Following the immense success of The Art of the Tale, Daniel Halpern has assembled the next generation of short-story writers—those born after 1937—to create a companion volume, The Art of the Story. Attesting to the depth, range, and continued popularity of short fiction, this collection includes seventy-eight contributors from thirty-five countries. The Art of the Story combines the best of the established masters as well as the fresh, new voices of writers whose work has seldom been translated into English.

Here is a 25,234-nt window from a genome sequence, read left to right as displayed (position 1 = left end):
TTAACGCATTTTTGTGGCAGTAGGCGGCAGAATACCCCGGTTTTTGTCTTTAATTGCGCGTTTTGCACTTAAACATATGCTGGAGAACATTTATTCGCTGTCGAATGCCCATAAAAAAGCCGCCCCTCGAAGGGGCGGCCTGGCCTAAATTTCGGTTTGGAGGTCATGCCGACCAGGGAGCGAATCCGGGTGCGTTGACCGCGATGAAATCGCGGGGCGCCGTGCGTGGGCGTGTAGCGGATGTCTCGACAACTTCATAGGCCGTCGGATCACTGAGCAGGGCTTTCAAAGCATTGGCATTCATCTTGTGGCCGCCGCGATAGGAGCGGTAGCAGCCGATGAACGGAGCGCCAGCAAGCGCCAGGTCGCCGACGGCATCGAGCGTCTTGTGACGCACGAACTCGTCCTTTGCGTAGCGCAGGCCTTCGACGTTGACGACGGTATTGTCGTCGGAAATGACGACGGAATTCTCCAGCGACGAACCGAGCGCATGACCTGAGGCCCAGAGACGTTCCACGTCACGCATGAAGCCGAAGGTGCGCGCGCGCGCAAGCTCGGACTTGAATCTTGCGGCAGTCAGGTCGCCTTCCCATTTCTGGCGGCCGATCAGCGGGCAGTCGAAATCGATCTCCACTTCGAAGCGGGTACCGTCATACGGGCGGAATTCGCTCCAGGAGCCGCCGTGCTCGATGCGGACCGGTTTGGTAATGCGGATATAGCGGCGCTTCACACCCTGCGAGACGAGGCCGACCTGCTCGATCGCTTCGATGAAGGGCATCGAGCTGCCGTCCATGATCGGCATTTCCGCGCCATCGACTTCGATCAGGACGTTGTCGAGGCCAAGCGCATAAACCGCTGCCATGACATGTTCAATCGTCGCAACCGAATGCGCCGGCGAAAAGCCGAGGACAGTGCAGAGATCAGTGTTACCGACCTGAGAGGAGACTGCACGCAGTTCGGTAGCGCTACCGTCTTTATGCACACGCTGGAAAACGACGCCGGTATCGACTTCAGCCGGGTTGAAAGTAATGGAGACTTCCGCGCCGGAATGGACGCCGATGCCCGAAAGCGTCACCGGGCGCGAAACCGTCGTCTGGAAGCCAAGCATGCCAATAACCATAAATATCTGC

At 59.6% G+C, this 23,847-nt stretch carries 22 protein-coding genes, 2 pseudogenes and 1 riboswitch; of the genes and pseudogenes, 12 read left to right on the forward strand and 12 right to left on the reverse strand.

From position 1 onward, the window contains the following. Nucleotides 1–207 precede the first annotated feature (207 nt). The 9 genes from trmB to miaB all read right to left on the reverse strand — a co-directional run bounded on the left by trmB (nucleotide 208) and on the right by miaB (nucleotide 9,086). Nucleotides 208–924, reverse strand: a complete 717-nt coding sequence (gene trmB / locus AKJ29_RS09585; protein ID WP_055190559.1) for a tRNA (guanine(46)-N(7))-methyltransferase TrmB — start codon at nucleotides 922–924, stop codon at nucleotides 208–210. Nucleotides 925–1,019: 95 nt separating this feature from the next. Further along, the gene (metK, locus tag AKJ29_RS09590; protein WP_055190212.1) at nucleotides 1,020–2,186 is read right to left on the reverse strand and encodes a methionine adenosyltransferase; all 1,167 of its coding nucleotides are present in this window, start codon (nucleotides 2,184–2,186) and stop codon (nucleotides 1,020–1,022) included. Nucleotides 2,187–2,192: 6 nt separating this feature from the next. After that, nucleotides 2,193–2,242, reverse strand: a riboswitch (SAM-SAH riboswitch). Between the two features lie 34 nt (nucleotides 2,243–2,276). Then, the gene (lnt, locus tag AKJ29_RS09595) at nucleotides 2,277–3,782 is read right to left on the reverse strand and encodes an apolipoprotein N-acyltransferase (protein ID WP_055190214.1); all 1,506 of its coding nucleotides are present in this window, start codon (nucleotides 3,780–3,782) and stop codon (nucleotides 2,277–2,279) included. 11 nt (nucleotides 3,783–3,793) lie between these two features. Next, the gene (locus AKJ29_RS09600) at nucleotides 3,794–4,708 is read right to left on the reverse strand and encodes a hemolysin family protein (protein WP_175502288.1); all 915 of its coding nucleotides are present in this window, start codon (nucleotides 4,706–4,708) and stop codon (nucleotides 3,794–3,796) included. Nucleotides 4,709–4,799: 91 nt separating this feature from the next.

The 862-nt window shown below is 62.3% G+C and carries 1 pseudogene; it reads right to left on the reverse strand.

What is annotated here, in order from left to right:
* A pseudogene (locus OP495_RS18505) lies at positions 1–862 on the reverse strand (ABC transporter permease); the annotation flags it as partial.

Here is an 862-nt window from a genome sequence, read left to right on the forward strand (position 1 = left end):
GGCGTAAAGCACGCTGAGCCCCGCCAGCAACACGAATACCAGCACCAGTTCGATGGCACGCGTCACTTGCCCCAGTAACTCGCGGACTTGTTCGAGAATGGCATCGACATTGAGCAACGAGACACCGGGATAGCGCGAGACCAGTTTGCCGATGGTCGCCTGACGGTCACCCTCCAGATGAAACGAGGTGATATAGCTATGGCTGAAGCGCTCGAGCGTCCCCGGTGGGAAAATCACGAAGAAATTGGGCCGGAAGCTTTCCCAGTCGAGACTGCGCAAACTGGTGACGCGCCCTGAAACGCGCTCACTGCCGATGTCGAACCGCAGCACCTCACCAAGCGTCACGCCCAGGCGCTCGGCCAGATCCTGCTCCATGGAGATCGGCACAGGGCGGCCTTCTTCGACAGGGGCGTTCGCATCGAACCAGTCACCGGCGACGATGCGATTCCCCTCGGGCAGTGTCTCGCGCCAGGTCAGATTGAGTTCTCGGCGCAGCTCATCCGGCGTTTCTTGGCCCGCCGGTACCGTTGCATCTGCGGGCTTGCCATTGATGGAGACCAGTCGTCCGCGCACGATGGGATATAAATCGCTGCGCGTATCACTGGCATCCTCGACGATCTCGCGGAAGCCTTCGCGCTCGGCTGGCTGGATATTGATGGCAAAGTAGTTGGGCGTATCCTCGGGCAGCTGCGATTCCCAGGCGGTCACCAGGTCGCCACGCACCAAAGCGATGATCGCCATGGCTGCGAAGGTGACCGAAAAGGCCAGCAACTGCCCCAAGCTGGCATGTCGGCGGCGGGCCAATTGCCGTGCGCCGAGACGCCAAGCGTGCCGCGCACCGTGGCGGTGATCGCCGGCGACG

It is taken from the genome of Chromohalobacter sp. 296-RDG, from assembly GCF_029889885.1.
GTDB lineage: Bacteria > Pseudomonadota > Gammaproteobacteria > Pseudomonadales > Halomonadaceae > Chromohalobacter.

A reader doesn't want to love every story in an anthology. A collection of short fiction by various authors should be just that: various. We want all the stories to be admirable, but not necessarily lovable. This is how anthologies do their job, which is to teach us to love new forms of fiction. And this is how Daniel Halpern, editor of The Art of the Story, does his job. Halpern previously brought us the successful and far-reaching collection The Art of the Tale. Now he has taken upon himself the task of creating an international sampling of the contemporary short story. Seventy-eight writers from 35 countries--including Banana Yoshimoto, Junot Díaz, Peter Hoeg, Julian Barnes, T.C. Boyle, Salman Rushdie, Peter Carey, Edwidge Danticat, and Tatyana Tolstaya--demonstrate that the story still brims with unrest and disharmony and, well, variousness. The classical form, the story that implies the world in a truncated scene or two, that implies a life in a single moment, is amply represented in this collection by writers like Ann Beattie ("In Amalfi") and Raymond Carver ("Are These Actual Miles?"). But the new story ranges farther than the personal, making inroads into the parodic, the fantastic, the speculative. As Halpern writes in the preface, "There seems to be a more investigative nature to the fiction of these stories written so close to the end of this century, a tendency, especially among writers from emerging nations, to use the story as a means of orientation, to restate for themselves their position--politically, socially, and artistically--as if for these writers there is radically less separation between reality and the imagination." Certainly this is an apt description of the fiction of Nigeria's Booker Prize winner Ben Okri ("In the Shadow of War") and of American newcomer Nathan Englander, whose "The Twenty-Seventh Man" describes the slaughter of Yiddish writers and contains the unforgettable dictate, "Never outlive your language." --Claire Dederer